Short Story Competition

three takahe

LAST CHANCE

DEADLINE (POST-MARKED) THURSDAY 31st MARCH

TAKE ACTION NOW. As expected the stories are rolling in – we are a popular competition. If you don’t enter you can’t possibly win! (we are clever but not that clever). Imagine the thrill if it is your well crafted, creative and compelling story that stands out. You have just enough time to re-read your work. TIP: If it bugs you it will bug someone else, trust yourself and make the change. Borrow ten dollars from the rainy day piggy-bank, fill out the entry form (printing clearly so I don’t have to keep asking my son to decipher the writing) and pop all in an envelope and post – bingo.

The very good news is that you have better odds of winning than if you spent the money on a lotto ticket.

All the very best for the competition.

 

 

3 Comments

  • Michael Botur

    March 30, 2016 at 8:48 pm Reply

    It’s a wonderful competition for a wonderful magazine – but I feel 2000w is a really restrictive word count. O. Henry-type stories are 1500-2000w but I would argue those are outmoded. Great short stories are often 4000-5000w. Take Raymond Carver’s ‘Cathedral’ for example, one of the most famous short stories ever – that is 6000w, believe it or not… Something to think about next competition time :o)

  • Jane Seaford

    March 31, 2016 at 3:44 pm Reply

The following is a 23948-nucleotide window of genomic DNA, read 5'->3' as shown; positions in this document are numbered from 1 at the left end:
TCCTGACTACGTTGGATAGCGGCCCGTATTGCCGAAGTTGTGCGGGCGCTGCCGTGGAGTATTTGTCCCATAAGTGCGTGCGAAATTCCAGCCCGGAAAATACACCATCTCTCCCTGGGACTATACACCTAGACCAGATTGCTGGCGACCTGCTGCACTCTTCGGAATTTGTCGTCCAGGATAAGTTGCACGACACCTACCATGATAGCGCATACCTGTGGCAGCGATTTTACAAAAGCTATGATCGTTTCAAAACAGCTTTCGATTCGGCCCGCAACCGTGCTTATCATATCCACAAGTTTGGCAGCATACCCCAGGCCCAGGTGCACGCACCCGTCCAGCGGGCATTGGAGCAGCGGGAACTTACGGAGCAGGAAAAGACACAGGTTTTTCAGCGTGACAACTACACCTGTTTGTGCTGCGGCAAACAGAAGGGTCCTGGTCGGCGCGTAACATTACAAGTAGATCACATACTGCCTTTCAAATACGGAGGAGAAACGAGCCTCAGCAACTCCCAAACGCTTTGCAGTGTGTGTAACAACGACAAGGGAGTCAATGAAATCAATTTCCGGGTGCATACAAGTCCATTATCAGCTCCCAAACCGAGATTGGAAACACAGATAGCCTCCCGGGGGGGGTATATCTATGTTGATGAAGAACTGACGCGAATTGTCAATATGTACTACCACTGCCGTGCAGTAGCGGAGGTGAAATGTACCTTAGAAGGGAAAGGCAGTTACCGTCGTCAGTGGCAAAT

Thanks for your interesting comment, Michael. It’s true that there are many long short stories around. The wonderful Glimmer Train take submissions up to 12,000 words. Though there aren’t many that reach that high number. I would suggest, however, that the short short story is not outmoded. Stories of different lengths each have their own challenges for the writer and values for the reader. Any comments on that from other consumers of our website?
    There are a number of competitions, based in the UK, that have a 2000 word limit, for example the HE Bates, the Yeovil and the Wells Festival of Literature short story comps. Interestingly short listed and placed stories in competitions with high word limits can be well below this maximum.
    We have a number of reasons for setting our word limit to 2000. Here they are
    • It’s amazingly difficult to write a successful story in 2000 words or less. Asking for this hugely tests the skill of the entrants.
    • Conversely, too large a word limit can put off the fledgling writer – and we like to nurture these at takahe.
    • We have limited space in our magazine and aim to publish as many writers as we can. One 5000 or 6000 word winning story would reduce the number of pieces we could select. And if we were to also include the second placed story… even more reduction.
    • And then there are our judges. Unlike many competitions takahe does not usually make a short list to send on. Normally, the judges read them all. I don’t know how many would be prepared to process 100 or more stories when some, or even most, of them, would be 5000 or 6000 words long.
    Any more comments from any one else? It would be great to open this debate up. Thanks, again, Michael for starting it.

    Jane Seaford, Joint Fiction Editor, Takahe Magazine

    • Michael Botur

      April 4, 2016 at 10:02 am Reply

      I think all those reasons are valid, definitely. Perhaps if mags like Takahe wanted to facilitate longer stories in future, those stories could/should be hosted online, saving print space. Readers could look at a judge’s report on a short story competition, follow the URL and read longer stories on the net.

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